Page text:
Today one seldom sees anyone knitting. Grandmotherly types, likely suspects, pull newspapers or magazines out of their handbags rather than skeins of wool while waiting for trains or buses. And headsets abound among younger women. The only person I know who knits in public is a man; and though he seems oblivious to criticism, his friends tend to make excuses for what is generally perceived as odd or inappropriate behavior.
When I was at boarding school during World War II, however, everyone knitted - including the headmaster, the teachers, and the whole football team. We knitted 9-inch squares, which somebody else sewed together to make blankets and scarves for British soldiers. "Knitting for Britain," it was called. The wooden needles were large and clumsy, not really fit for much else. It was a knit-two, purl-two, mindless sort of occupation, like mucking out a barn or shoveling snow. But it was wartime, so we all did extra things.
There was a picture hanging up in the school library of the football fields grown up in wheat during World War I. We were not issued rifles or taught to shoot and march in formation as our fathers had been. Pearl Harbor was still a few months away, and we weren't geared up to do anything much yet.
A few boys became obsessed and knit enormous, lumpy, 12-foot scarves for themselves. But most of us were satisfied to turn out a square or two at a time and throw it in the knitting bin. I don't know who supplied all the wool.
I didn't really think of what we were doing as knitting. It seemed so unskilled compared with what "Aunt" Margaret, my grandfather's second wife, did. A snappily turned-out divorcee just my mother's age, she was the knitter in the family - famous for being able to turn the heel of a sock while at the movies. She knitted argyles with her own patterns on them for the males of the family. She never made just a plain pair of socks, all one color. If she used one color, there would be cables spiraling up the sides, like beans around a pole, or elaborate ribs, or some other design.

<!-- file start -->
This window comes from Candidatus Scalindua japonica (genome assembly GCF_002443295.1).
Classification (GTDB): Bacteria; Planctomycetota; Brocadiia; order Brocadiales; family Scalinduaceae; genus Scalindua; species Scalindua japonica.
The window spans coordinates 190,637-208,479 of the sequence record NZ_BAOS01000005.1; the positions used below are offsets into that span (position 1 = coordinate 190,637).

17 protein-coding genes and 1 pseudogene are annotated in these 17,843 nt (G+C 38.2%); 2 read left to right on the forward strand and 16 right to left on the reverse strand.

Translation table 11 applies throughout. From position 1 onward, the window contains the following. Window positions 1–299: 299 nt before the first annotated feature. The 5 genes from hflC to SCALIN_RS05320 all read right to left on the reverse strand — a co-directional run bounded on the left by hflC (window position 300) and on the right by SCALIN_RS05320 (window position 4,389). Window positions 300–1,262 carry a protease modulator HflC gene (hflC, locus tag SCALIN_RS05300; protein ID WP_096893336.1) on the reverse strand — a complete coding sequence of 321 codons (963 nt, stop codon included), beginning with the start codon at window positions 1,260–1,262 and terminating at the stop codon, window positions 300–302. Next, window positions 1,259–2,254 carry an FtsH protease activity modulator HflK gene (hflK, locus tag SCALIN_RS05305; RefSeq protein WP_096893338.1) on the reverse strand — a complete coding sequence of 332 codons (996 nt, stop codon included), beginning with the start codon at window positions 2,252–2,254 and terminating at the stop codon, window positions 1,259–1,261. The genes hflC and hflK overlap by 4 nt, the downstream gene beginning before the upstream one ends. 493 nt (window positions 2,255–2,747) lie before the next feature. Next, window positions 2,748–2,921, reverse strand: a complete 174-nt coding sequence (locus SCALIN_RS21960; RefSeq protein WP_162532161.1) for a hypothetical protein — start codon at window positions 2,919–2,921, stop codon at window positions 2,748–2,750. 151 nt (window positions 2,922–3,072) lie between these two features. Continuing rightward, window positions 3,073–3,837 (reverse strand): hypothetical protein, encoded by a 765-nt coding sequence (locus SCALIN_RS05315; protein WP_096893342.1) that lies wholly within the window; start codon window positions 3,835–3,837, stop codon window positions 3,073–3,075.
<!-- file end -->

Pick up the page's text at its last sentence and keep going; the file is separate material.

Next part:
Most of her socks were composed of several colors: Gray-and-yellow checks on a field of black is a pattern she made for me. Some had pictures on them: sailboats, top hats, a glass with a straw and a cherry in it. When you put on these socks, you knew you had something special and you were careful to keep them straight. So they wouldn't bag, you wore tight elastic garters, which dug into your calves.
By spring 1942, we not only had work squads - I was on outdoor maintenance, which was a lot better than being on the coal squad - but we were also waiting on tables and feeding the steaming, stinky dishwasher in the kitchen. Gas, sugar, meat, and all sorts of other things were rationed. Getting back and forth from home in Philadelphia to school outside of Boston was twice as hard because of all the sailors and soldiers traveling on the trains.
The next year was even worse. There were mock air raids, quite realistic and taken very seriously because there was a large Army base nearby. We spotted planes from the roof of the school (It was always exciting to be on a roof) and telephoned in their identities and approximate positions. With U-boats being sighted off the East Coast, the idea of German airplanes bombing the school seemed only slightly absurd.
AND then there were all the graduates, masters, and even some seniors, returning to the campus on leave, heroic in their uniforms. How we envied the knife-edge creases in their trousers, the brilliant shines on their cordovans, and the epaulets on their squared shoulders. War meant driving a car fast across the football field, or getting up in the middle of the night and marching down into the cellar in your pajamas, bathrobe, and slippers, holding your breath there in the dark, and listening for the ominous purr of planes.
"Knitting for Britain" became quite competitive. Who could knit the fastest, or make the longest scarf, or make the most noise with his needles? A good many of us took up knitting seriously and made socks, sweaters, and woolen hats. We would knit in bed after lights out and, some of us, even more surreptitiously, in chapel. Finally, the headmaster had to take steps to limit the activity.
"Knitting for Britain" was something of an escape from more serious work, I suppose; therapeutic, perhaps, at a time when life was becoming so tangled. But no one ever thought it odd that a school of 200 boys should be busily whiling away the hours in such an activity.
And certainly no one ever suggested that it was inappropriate for us to be doing "women's work." That question, in those supposedly unliberated times, never even came up.